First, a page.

The conclusions of the study were: “…men in the highest quartile of saturated fat intake had a 38% (95% CI: 0.1%, 61%) lower sperm concentration and a 41% (95% CI: 4%, 64%) lower total sperm count than did men in the lowest quartile. No association between semen quality and intake of other types of fat was found.”

Table 2 is interesting. This has semen volume, sperm concentration, total sperm count and motile sperm (the latter gives an indication of the quality of the sperm – their ability to move effectively towards an egg) against the different quartiles for total fat, SFA, MUFA, PUFA and even gets down to omega-3 and omega-6 essential fatty acids. Let’s just take the part of the table for SFA vs the sperm measurements:

This tells me that the ‘best’ intake of saturated fat for semen volume, sperm concentration, total sperm count and motile sperm is 11.2-13.27% of dietary energy (a bit precise, but that’s what it suggests). There’s barely any difference between the third and fourth quartiles and the second quartile is ‘better’ than the first. This is notwithstanding all the variables stacked against the quartiles as they go up from 1 to 4 for everything else – alcohol, smoking, STD’s, age, being underweight etc.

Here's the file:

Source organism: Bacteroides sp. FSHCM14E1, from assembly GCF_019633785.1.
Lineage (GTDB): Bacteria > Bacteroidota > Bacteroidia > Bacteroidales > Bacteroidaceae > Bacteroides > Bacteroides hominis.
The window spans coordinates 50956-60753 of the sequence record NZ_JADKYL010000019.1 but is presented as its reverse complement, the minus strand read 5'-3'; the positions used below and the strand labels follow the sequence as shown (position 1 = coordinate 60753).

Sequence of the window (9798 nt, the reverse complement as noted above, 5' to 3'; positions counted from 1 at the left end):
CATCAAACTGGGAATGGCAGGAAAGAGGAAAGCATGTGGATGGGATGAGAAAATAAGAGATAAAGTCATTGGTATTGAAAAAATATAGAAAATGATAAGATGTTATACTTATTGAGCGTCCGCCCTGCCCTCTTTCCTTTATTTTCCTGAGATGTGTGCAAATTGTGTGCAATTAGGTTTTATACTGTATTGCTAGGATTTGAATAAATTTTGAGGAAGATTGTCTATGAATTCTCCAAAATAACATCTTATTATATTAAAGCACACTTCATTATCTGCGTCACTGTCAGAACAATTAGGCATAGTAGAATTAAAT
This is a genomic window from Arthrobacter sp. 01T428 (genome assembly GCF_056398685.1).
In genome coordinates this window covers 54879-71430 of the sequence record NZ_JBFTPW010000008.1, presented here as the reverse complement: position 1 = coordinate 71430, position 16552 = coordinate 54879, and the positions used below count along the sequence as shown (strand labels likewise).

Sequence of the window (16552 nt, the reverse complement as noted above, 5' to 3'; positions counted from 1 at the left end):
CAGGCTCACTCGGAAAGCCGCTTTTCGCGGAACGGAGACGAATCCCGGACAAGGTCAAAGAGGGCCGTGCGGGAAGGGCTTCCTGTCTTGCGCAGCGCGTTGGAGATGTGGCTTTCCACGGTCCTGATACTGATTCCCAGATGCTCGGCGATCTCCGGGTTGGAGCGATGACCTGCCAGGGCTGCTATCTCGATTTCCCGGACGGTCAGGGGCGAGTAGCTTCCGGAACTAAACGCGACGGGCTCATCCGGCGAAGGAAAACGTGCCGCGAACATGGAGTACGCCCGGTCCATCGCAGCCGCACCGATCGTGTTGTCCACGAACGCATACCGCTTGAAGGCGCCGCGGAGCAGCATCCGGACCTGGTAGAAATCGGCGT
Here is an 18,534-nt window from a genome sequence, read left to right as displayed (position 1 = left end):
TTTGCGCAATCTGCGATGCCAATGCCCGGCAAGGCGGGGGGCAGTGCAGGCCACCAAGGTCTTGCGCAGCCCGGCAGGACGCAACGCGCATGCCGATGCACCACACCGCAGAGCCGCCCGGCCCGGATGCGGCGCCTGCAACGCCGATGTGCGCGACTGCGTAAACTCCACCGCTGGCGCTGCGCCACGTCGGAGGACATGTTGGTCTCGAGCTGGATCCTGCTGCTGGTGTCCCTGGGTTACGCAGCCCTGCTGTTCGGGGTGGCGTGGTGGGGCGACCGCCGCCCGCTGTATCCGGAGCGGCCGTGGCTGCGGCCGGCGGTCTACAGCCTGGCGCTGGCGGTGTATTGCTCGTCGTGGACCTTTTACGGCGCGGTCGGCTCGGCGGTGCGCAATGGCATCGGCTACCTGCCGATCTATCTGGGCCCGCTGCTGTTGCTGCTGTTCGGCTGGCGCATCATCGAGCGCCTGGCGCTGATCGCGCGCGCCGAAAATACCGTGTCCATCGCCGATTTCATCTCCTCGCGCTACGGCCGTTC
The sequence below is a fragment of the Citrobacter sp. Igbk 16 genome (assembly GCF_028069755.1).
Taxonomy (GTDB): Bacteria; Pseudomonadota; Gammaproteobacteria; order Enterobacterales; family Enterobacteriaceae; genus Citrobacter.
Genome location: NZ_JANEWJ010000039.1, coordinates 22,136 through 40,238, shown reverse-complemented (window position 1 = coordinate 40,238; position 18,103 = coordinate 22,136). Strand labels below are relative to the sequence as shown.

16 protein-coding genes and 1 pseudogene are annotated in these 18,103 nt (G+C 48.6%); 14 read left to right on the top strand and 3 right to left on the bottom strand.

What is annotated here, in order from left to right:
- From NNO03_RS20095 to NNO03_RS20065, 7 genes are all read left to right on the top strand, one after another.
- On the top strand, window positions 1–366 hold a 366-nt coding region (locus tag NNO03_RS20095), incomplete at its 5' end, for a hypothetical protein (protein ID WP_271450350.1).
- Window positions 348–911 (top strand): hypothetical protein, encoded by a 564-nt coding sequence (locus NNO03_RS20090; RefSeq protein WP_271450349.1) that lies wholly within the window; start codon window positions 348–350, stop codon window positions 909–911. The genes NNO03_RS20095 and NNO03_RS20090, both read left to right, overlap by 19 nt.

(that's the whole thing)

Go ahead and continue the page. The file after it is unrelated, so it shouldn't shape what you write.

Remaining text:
Table 3 tries to “take into account confounders”. However, it only tries to take into account BMI, alcohol consumption, smoking and the period of abstinence before the sample. It doesn’t appear to take into account the nearly three times higher incidence of STDs and there being more men in Q4 over 20 than in Q1. Even if all attempted confounders have been perfectly accounted for (and I can’t see how, from the SFA data in Table 2 being unremarkable and the different attributes in Table 1 being significant), surely the difference in age in Q4 and the highly significant difference in the incidence of STDs could alone explain any difference in sperm quality? (Again – not that the difference in sperm quality in Table 2 is much to get excited about).